Location: Food Surveys
Title: Federal monitoring activities related to food: How do they compare? Authors
Submitted to: Procedia Food Science
Publication Type: Peer Reviewed Journal
Publication Acceptance Date: November 1, 2012
Publication Date: May 29, 2013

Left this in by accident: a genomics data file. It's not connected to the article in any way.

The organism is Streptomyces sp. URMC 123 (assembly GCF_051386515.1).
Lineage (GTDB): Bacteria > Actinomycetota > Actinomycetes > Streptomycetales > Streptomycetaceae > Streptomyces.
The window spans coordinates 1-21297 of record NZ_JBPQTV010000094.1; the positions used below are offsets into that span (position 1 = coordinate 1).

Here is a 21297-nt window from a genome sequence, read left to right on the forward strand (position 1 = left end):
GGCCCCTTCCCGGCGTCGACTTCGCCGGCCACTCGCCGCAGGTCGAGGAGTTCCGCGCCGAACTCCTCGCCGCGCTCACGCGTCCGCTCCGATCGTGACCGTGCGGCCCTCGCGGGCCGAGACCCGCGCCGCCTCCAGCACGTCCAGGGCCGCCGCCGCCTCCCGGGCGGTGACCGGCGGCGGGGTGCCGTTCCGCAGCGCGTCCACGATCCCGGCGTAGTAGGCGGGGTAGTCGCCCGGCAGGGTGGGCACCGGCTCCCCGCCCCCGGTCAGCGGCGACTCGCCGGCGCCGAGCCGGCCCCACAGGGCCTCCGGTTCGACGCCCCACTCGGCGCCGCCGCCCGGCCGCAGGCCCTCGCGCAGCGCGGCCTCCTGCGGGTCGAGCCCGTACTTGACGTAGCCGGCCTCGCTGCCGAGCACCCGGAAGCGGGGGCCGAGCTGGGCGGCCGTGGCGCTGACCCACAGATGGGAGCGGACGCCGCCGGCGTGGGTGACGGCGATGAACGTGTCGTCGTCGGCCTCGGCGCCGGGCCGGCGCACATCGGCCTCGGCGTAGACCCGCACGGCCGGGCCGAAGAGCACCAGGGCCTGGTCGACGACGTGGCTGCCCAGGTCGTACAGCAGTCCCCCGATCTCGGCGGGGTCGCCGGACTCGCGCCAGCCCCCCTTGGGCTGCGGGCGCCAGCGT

Citation: Ahuja, J.K., Juan, W., Egan, S., Buzby, J., Trumbo, P., Moshfegh, A.J., Holden, J. 2013. Federal monitoring activities related to food: How do they compare?. Procedia Food Science. 2:165-171. Technical Abstract: Several monitoring activities related to food are carried out by the Federal Government in the United States. These include the What We Eat In America, National Health and Nutrition Examination Survey (WWEIA, NHANES), conducted by the U.S. Department of Health and Human Services and the U.S. Department of Agriculture (USDA), the Total Diet Study (TDS), conducted by the U.S. Food and Drug Administration, and the Nutrient Content of the U.S. Food Supply Data compiled by USDA’s Center for Nutrition Policy and Promotion, using USDA’s Economic Research Service’s Food Availability data. The intent, purpose, and methodology of each listed monitoring activity, and their inter-relationships were examined. Mean intakes of selected nutrients common to the datasets were determined. For instance, the mean (SE) calcium intake for all individuals over 2 years of age for 2007-2008 based on WWEIA, NHANES is 946 (20.2) mg/day and based on the TDS is 816 (16.2) mg/day. The mean availability of calcium is 960 mg/day based on the Nutrient Availability data (2006). The reasons for the differences will be discussed. These nutrition monitoring activities provide useful information to policymakers and researchers for examining nutrient adequacy, dietary trends, and tracking nutrition and health objectives, to name a few. It is important to keep in consideration the intent and purpose of these datasets when comparing results.